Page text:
You can become a better memoir writer, but it will take some work. How do you achieve mastery in a skill? The answer, however it is presented, comes down to both acquiring knowledge pertaining to the skill and to putting in the time to practice the skill with critiques available to correct your technique and […]
You start with a burst of writing motivation. You are super energized!
“By gosh, this memoir is going to get written and it’s going to be good!” you tell yourself. And the writing flows for the first while. Your writing motivation remains high. You write regularly and you think about how to make your memoir better and better. At last, you feel like you are a “real writer!” Then…
A day—or two or three—goes by without any writing. Then that “not writing” repeats itself the next week.
“But that’s ok,” you tell yourself . “I’m just taking a few days off.” But…
The few days off eventually become many days off and the memoir begins to seem a bit less interesting.
You realize you aren’t making much progress. Your writing motivation is on the wane. You ask yourself…
“Is this really worth my time to write?”
You have entered a dangerous path! It leads to quitting.
Below are articles whose goal is to help you to sustain your writing motivation for the long run of creating a memoir.
No one said it was going to be easy—just that you can do it. The fact is…
Many people just like you have written interesting and meaningful memoirs and so can you.
Early Christians, wishing to remake the December 25 Roman holiday of the Birth of the Unconquerable Sun, adopted the day to celebrate the birth of Jesus.
How do you pick up your memoir writing again?
If you have stopped writing because of a holiday, a vacation, an illness, or lassitude (read: “It’s too hard! I want it to be easy!”), make today—now—be the time you pick up your memoir writing again and write to the end.
[Free Membership required to read more. See below. ]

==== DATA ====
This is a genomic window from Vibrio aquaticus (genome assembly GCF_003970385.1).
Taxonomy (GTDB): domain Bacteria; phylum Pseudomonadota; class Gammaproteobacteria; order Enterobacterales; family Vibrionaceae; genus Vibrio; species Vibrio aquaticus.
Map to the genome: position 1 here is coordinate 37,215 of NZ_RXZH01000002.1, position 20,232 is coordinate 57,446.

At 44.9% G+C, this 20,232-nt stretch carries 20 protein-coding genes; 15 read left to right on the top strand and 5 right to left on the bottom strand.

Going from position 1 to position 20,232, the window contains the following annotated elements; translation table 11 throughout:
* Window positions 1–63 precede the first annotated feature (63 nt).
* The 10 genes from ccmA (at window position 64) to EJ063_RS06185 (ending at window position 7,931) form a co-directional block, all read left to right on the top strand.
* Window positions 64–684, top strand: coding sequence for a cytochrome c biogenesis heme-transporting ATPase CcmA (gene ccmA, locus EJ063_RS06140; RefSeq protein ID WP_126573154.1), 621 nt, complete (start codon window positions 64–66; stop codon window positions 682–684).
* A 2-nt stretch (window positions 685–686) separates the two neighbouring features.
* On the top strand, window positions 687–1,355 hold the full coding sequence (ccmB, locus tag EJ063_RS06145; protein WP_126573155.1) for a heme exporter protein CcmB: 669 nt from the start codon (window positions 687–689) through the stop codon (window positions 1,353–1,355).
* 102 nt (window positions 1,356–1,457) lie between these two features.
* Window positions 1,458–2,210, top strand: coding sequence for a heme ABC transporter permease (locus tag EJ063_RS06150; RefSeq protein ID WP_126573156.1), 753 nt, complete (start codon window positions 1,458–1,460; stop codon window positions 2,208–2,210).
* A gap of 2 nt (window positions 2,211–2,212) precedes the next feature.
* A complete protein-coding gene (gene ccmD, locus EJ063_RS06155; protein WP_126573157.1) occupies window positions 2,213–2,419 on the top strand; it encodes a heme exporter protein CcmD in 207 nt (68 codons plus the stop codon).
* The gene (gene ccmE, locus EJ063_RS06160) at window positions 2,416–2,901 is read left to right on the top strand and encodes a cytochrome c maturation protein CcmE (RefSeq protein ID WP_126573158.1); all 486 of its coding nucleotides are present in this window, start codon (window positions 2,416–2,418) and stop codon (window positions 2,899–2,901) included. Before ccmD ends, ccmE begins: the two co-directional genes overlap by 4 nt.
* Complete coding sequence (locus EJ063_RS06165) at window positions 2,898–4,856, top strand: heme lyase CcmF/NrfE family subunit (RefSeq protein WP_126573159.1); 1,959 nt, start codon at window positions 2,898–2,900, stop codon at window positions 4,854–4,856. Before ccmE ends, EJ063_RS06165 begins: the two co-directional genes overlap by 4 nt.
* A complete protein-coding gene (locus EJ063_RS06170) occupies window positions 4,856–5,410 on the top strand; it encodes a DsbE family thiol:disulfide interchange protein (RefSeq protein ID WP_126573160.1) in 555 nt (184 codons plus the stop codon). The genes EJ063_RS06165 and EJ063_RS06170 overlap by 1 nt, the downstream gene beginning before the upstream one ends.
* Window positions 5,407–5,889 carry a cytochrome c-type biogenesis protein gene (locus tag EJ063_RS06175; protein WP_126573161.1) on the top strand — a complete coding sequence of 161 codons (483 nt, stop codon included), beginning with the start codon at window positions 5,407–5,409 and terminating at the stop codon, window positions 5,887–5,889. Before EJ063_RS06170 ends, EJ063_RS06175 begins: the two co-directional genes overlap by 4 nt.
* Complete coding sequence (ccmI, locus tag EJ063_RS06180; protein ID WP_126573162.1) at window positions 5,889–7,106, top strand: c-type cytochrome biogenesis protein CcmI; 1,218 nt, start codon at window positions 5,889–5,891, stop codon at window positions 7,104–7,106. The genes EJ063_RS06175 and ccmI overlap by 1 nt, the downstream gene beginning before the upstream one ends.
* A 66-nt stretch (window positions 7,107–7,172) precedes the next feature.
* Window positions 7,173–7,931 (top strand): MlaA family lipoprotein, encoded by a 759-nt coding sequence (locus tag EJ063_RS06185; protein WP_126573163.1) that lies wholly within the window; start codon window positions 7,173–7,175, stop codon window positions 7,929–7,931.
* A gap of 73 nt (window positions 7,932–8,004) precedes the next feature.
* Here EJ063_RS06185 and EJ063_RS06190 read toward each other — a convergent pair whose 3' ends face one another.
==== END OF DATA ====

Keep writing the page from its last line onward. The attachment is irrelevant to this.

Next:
When you are writing a first draft: nothing can rightly be called a first unless there is a second. First grade implies second grade; first class implies second class; first book implies (we hope) second book, a first draft implies a second draft.
That is why first drafts are called first drafts. A writer must expect to write a second draft, and a third even. No one can sit down and churn out countless pages of prose that don’t need rewriting. Jack Kerouac claimed he did it with On the Road, but we know now that he was stretching the truth. [Free Membership required to read more. See below. ]
Re–read Your Lifestories
Have you struggled with picking up your memoir again and not quite knowing how to get back into it? Rather than castigate yourself, why not simply set some time aside to re-read your memoir?
The following suggestions are from the Write to the End–Eight Strategies to Deal With Writer’s Block! an ebook on successfully dealing with writer’s block. [Free Membership required to read more. See below. ]
Can an archetype of your experience refocus your memoir? “My memoir writing has grown tedious,” you bemoan. “I thought what I was writing about was exciting when I began writing. It was exciting then. I could remember so much of what happened. It was compelling. And now as the time I lived this experience recedes into the past, as the vivid memories become less vivid, I am finding it hard to continue to write. Should I give up?” [Free Membership required to read more. See below. ]
Why is writing with passion so hard?
Why does what you want to write become so difficult to do the moment you sit down to write a memoir? Where are the words you need to convey the excitement or the dread or the anticipation of your life experience? After writing a while, you are shocked to realize that what appears on the computer screen has no pizzazz! This drivel is not what you had in mind when you thought with excitement of writing your memoir. So why is writing with passion so hard sometimes? [Free Membership required to read more. See below. ]
All of us struggle to some extent to produce writing content. Writing is often difficult. It takes time and energy—both of which the laws of entropy suggest we ought to preserve. Here are a few writing processes to help you write today and every day. While the following are not exactly self-motivation, they have gotten […]
Why is writing so hard? Why does what you want to write become so difficult the moment you sit down to write? Where are the words you need to convey the excitement or the dread or the anticipation. You are shocked to realize that what appears on the computer screen has no pizzazz! This is […]